Student scientists have turned E coli bacteria in a Petri dish into a “living camera” which can produce high-resolution pictures.
The bacteria generated ghostlike images of people and objects imprinted on to their plate by a light projector.
Each of the genetically engineered bacterium used in the experiment acted like a pixel in a digital camera.
Bacteria in darker regions of the Petri dish produced a pigment which made them appear dark, while those in the lighted regions did not, and so appeared light. The result was a black and white image with a tremendously high resolution of up to 100 megapixels per square inch.
In comparison, high quality professional digital cameras have a resolution of about ten to 13 megapixels.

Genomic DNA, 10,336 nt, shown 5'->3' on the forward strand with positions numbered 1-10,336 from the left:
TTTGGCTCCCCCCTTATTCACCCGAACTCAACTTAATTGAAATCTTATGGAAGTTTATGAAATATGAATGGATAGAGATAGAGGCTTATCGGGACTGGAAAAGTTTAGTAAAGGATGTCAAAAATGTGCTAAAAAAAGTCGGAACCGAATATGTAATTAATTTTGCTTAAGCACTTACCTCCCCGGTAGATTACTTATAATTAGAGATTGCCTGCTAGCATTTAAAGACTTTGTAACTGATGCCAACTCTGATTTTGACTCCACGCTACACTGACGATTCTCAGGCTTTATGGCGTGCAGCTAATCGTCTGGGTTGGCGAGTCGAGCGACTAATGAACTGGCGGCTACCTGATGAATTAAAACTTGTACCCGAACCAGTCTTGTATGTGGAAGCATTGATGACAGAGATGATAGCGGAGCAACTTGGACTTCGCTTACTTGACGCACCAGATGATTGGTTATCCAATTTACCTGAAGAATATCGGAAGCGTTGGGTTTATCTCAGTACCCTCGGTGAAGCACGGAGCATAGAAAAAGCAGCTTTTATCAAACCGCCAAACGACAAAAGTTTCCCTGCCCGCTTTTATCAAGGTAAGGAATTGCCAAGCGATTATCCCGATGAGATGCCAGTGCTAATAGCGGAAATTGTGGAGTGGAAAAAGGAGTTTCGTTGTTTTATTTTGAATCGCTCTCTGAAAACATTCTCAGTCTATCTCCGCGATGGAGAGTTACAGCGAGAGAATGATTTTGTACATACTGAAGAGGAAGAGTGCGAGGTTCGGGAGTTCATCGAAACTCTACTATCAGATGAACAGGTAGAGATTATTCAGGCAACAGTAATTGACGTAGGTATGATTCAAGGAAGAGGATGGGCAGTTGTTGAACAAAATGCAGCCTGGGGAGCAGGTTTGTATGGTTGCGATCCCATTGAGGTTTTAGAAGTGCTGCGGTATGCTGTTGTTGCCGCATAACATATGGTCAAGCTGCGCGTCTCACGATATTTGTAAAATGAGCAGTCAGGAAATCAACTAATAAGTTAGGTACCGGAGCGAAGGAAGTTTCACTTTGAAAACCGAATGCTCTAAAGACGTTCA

The team at the University of Texas designed the bacterial camera as part of a competition encouraging students to build simple biological machines.
The E coli bugs were initially genetically modified by giving them a light receptor gene.
The light receptor was then linked to a sensor in the bacteria that normally senses salt concentration. Instead, the GM bacteria were able to sense light.
For the experiment, a projector was used to shine images on to a Petri dish containing a jelly growth medium seeded with the light-sensitive bacteria. After 12 to 15 hours of exposure – the time it took for the bacteria to fill the dish – the projector was removed, leaving a living photograph.